Tips for Grads: Staying warm when it gets cold

By Olivia Gacka, PhD Student

It is my official opinion that it is beginning to get cold. That means it’s time to start thinking about ways to keep warm, and everyone has an opinion (are you Team Gloves or Team Mittens?). Whether you’re a Wisconsin native or moved here from a place where the winters get down to 60 degrees at best, let’s take a moment to talk about some of the basic tools for avoiding icicle status:

  • Layer up: To keep warm outside without sweating inside, focus on layering up, starting with the thinnest layers on the inside and thicker ones as you go along. Being able to shed a layer or two once you get to class or work where the heat is blasting will make the indoor/outdoor transition easier.
  • Mind your materials: The materials you choose for your layers are important. Some classic favorites include wool, flannel, and fleece, but you’ll also find that many clothing labels that sell winter wear have their own proprietary fabrics that they swear by. My personal favorite fabric for the winter is merino wool, since it’s also temperature-regulating and moisture-wicking.
  • Pick a favorite hot beverage: Whether you’re a coffee or a tea person, making a little time to drink something warm will be a big help to you when you go outside. I have a six- minute walk to my bus stop, and when it’s really cold I like to make sure I drink as much of my tea as possible right before I head out the door (without, you know, burning my tongue off). Some people suggest bringing a to-go cup with you to keep your hands warm outside, while I prefer to leave it at home so I can keep my hands in my pockets. Either way, drinking a steaming cup of your favorite drink will help keep you warm inside-out.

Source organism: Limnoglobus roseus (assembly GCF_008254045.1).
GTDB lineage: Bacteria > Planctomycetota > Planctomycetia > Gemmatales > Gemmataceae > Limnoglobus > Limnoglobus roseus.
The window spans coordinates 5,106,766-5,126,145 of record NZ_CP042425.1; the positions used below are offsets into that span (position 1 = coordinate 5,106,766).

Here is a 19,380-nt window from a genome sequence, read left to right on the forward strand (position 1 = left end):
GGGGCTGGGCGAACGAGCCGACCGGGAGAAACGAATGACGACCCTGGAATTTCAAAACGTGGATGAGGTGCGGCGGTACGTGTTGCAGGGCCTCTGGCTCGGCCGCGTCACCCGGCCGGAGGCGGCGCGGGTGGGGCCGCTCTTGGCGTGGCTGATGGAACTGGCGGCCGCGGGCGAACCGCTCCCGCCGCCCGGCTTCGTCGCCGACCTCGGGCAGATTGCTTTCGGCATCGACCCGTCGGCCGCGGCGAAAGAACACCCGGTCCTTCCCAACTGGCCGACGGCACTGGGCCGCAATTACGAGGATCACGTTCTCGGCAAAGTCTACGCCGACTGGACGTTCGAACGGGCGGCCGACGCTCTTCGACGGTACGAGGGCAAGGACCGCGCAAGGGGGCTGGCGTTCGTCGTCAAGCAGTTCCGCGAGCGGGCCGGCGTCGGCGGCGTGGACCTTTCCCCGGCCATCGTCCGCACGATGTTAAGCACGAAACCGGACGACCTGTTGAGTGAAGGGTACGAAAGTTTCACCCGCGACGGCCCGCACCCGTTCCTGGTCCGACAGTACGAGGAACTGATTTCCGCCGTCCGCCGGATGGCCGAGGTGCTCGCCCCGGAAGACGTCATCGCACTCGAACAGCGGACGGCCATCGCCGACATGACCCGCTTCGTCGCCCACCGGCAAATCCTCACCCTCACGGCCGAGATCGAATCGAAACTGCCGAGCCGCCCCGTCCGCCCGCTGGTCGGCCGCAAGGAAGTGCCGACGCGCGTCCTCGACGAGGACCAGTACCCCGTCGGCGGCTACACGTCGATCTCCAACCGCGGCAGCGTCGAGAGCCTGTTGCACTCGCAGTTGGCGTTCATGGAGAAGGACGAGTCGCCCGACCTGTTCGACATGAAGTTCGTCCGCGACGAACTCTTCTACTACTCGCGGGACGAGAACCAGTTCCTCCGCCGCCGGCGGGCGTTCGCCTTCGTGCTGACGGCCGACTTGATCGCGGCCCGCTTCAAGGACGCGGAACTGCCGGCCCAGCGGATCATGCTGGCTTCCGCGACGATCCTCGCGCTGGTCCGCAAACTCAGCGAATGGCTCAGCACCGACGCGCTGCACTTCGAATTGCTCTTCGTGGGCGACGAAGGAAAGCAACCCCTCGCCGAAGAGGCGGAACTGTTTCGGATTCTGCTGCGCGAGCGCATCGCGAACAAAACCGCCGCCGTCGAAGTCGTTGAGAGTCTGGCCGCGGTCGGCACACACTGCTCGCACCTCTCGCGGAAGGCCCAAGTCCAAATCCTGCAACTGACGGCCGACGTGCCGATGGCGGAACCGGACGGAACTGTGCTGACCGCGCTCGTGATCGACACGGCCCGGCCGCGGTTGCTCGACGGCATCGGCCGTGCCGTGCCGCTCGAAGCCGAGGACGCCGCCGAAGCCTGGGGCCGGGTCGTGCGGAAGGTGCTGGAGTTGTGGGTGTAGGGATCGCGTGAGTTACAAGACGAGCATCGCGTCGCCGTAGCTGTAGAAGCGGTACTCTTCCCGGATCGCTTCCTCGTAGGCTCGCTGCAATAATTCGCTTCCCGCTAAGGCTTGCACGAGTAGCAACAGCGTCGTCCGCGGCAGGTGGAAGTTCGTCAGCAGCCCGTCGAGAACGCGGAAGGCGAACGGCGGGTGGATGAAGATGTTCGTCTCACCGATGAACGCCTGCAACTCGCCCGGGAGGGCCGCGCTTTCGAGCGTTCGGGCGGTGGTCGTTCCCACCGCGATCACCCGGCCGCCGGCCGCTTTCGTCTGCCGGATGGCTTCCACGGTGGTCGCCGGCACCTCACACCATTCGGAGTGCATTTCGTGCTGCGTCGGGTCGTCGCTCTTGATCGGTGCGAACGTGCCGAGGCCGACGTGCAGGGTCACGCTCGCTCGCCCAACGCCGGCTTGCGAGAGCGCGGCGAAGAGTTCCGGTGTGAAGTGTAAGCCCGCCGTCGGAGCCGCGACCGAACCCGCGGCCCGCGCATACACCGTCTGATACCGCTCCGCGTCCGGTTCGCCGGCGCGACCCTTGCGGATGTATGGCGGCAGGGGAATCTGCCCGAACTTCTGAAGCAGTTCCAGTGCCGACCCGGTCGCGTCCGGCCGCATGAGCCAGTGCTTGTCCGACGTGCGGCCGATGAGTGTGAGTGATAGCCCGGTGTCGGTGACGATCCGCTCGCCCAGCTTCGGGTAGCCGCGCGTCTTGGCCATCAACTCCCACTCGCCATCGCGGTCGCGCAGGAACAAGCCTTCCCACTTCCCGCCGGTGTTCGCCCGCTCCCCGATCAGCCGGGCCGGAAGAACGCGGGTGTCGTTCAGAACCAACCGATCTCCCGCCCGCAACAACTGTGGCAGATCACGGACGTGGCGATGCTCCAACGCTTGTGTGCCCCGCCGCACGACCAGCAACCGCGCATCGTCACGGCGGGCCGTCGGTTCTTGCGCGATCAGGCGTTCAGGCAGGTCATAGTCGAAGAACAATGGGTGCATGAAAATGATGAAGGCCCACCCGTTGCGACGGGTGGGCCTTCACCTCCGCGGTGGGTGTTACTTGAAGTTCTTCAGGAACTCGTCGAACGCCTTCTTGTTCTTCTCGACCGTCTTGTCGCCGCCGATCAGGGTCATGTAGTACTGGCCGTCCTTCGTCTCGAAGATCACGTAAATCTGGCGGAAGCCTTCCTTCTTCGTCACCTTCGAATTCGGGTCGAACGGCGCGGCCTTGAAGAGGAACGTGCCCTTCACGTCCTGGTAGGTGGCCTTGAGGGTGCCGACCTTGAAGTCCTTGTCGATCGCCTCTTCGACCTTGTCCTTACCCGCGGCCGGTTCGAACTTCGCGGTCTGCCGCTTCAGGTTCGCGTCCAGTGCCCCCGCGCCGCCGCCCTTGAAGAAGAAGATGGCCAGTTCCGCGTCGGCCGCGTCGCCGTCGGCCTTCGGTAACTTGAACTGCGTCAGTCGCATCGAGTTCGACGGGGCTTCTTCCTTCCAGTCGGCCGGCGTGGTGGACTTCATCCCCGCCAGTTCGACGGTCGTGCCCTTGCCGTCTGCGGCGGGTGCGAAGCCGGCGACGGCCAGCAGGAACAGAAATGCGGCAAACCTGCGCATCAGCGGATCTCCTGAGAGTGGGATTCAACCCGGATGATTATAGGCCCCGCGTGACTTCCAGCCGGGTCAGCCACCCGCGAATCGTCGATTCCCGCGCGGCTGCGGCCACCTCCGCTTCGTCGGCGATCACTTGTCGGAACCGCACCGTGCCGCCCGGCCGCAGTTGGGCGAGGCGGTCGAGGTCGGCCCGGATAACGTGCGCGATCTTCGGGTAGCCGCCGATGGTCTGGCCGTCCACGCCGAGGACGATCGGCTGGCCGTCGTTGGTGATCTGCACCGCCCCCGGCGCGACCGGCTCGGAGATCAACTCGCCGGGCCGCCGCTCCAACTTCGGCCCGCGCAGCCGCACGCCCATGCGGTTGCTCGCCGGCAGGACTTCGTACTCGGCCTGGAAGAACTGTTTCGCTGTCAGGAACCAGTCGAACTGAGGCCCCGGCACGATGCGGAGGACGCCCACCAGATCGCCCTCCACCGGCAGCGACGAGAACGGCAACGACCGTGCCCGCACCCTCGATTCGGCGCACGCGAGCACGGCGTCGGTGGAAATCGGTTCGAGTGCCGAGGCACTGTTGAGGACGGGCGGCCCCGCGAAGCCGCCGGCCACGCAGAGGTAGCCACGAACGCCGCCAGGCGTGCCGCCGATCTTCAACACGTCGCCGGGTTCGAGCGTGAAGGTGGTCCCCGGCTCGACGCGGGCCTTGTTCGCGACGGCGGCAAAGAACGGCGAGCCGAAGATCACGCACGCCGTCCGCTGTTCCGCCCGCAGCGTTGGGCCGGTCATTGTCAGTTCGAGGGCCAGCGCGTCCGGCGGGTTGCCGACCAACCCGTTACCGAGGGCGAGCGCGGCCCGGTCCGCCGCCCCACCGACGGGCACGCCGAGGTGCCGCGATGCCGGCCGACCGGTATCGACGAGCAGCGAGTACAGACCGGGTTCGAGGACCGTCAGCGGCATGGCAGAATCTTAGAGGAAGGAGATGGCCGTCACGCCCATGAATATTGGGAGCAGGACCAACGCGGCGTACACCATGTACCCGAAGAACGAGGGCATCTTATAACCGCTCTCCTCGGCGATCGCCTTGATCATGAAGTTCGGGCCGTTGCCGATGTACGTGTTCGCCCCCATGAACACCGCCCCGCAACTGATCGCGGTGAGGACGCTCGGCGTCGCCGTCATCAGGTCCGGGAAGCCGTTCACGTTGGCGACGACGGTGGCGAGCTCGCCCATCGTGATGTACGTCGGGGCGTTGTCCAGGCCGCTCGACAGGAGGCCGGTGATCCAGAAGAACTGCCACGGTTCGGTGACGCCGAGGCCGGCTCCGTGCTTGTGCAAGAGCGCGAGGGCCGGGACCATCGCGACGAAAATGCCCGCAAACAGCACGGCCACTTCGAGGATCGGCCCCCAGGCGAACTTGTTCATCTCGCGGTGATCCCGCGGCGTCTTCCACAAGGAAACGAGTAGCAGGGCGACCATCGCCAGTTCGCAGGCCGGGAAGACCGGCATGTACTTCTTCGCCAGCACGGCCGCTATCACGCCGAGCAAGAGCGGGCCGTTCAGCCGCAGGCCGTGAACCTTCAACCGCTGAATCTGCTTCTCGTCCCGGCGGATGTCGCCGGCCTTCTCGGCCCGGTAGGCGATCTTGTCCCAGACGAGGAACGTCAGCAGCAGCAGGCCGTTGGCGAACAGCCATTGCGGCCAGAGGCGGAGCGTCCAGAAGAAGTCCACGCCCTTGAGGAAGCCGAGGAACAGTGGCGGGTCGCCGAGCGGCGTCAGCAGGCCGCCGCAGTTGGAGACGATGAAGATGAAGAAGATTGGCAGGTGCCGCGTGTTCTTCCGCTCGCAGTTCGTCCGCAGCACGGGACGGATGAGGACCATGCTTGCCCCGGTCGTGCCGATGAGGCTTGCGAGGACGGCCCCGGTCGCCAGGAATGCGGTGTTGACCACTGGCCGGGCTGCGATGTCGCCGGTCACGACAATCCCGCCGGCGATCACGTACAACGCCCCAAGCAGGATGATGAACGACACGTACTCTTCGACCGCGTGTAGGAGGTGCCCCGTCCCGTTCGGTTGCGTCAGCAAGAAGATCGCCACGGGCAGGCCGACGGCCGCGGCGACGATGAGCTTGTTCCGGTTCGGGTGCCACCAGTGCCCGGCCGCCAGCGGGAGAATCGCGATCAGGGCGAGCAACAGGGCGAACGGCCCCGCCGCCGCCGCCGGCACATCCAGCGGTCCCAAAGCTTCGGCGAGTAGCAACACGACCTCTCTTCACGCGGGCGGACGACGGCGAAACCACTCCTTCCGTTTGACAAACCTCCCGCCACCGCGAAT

• Keep your electronics warm, too: To all my fellow folks who use their time waiting at the bus stop to scroll through Twitter, did you know that if it gets cold enough, your fully-charged phone battery can die in a matter of seconds? While things have gotten better as new iterations of phones have been released, it’s still a good idea to keep your phone in a pocket closest to your body and as warm as possible in freezing temperatures to avoid losing charge.

I’ve also found that some of the best tips for keeping warm in the winter come from asking my classmates, colleagues, professors, and supervisors. While there are certainly some universal rules of thumb, most everyone has their own special hack for surviving the winter. There are tons of perspectives and in the end it comes down to personal preference, but you never know where you’ll learn a new trick that makes your winter more bearable!

Tips for Grads is a professional and academic advice column written by graduate students for graduate students at UW­–Madison. It is published in the student newsletter, GradConnections Weekly.